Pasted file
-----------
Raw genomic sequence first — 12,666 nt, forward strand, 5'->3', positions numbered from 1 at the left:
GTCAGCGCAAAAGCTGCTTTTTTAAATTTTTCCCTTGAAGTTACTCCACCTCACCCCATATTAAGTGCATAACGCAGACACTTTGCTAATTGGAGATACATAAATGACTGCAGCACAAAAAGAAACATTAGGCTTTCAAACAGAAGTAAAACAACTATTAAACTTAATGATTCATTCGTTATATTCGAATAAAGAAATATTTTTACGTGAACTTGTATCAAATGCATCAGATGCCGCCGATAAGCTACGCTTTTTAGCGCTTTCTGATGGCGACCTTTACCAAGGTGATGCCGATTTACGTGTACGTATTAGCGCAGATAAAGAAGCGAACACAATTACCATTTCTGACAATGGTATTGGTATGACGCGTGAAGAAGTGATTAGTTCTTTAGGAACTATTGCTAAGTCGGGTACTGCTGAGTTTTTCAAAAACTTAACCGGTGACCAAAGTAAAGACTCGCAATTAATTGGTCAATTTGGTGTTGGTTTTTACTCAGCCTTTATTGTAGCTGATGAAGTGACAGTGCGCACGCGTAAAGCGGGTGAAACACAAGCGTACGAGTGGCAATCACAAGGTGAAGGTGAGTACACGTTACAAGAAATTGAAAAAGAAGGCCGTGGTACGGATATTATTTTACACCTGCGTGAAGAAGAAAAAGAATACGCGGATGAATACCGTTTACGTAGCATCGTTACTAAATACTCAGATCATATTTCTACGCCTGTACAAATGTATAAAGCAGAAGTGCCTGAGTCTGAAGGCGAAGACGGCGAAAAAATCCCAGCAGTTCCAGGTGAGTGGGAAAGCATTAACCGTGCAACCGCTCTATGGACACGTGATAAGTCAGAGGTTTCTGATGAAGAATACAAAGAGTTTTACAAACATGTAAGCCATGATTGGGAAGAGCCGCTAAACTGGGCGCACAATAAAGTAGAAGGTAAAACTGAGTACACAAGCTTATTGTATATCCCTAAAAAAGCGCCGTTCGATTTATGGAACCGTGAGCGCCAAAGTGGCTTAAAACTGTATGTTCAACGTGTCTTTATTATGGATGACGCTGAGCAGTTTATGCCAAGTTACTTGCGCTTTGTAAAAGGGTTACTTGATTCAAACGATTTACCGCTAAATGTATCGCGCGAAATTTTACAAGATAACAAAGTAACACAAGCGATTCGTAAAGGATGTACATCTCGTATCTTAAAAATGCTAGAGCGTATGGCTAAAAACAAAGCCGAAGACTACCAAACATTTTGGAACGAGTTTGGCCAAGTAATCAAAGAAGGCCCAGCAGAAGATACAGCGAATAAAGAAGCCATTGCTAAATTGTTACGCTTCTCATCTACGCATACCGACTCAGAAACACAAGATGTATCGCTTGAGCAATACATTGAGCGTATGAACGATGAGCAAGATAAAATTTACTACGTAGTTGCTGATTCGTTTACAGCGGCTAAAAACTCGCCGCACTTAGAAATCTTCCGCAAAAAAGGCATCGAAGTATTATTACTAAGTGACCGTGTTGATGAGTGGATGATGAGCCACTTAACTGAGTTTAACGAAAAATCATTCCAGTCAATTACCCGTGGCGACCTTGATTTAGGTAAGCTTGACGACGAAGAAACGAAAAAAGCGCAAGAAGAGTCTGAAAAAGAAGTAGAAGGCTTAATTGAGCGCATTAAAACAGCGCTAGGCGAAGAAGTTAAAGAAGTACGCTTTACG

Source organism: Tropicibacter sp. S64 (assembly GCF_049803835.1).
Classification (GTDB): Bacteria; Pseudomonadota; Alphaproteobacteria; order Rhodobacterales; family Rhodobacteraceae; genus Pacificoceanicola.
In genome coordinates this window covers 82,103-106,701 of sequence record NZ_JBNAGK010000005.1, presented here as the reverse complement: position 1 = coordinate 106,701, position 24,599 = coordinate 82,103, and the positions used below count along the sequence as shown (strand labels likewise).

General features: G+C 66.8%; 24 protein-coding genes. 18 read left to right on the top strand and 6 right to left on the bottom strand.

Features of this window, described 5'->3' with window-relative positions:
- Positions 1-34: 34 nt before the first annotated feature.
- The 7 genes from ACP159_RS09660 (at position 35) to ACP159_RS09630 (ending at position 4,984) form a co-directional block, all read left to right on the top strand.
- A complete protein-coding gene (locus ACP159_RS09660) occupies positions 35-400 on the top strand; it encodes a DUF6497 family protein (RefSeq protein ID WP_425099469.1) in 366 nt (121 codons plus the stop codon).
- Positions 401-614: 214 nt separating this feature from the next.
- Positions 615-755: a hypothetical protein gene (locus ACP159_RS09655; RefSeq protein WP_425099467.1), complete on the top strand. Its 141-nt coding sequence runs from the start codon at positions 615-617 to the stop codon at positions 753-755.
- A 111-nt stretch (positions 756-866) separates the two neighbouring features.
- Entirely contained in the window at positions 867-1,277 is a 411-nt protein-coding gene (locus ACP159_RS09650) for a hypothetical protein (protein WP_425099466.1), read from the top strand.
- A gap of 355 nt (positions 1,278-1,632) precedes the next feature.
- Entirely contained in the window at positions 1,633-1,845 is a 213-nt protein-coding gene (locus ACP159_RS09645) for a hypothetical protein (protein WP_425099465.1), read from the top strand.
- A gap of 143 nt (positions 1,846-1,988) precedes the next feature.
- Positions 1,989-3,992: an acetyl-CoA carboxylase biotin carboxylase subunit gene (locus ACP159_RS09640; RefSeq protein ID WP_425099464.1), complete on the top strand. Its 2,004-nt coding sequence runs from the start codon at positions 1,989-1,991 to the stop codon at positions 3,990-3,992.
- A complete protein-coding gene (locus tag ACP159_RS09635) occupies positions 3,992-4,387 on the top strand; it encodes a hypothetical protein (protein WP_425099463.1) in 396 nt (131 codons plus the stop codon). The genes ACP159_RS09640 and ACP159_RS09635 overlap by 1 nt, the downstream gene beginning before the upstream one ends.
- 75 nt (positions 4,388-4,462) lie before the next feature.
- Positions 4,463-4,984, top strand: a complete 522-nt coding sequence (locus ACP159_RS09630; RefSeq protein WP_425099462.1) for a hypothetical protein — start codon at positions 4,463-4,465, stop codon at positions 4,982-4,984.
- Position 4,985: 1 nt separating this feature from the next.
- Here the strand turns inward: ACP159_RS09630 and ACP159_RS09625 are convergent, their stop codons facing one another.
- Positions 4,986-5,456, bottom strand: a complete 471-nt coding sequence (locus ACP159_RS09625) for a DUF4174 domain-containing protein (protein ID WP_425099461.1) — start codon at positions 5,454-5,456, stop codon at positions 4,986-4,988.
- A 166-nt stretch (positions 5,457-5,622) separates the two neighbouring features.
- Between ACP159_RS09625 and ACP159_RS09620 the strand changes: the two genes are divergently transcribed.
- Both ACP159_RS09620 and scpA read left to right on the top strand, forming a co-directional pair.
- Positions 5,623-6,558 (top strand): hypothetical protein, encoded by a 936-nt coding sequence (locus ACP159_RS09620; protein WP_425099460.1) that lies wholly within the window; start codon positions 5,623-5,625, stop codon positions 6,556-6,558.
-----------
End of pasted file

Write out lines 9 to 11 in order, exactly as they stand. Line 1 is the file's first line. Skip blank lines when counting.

- The 7 genes from ACP159_RS09660 (at position 35) to ACP159_RS09630 (ending at position 4,984) form a co-directional block, all read left to right on the top strand.
- A complete protein-coding gene (locus ACP159_RS09660) occupies positions 35-400 on the top strand; it encodes a DUF6497 family protein (RefSeq protein ID WP_425099469.1) in 366 nt (121 codons plus the stop codon).
- Positions 401-614: 214 nt separating this feature from the next.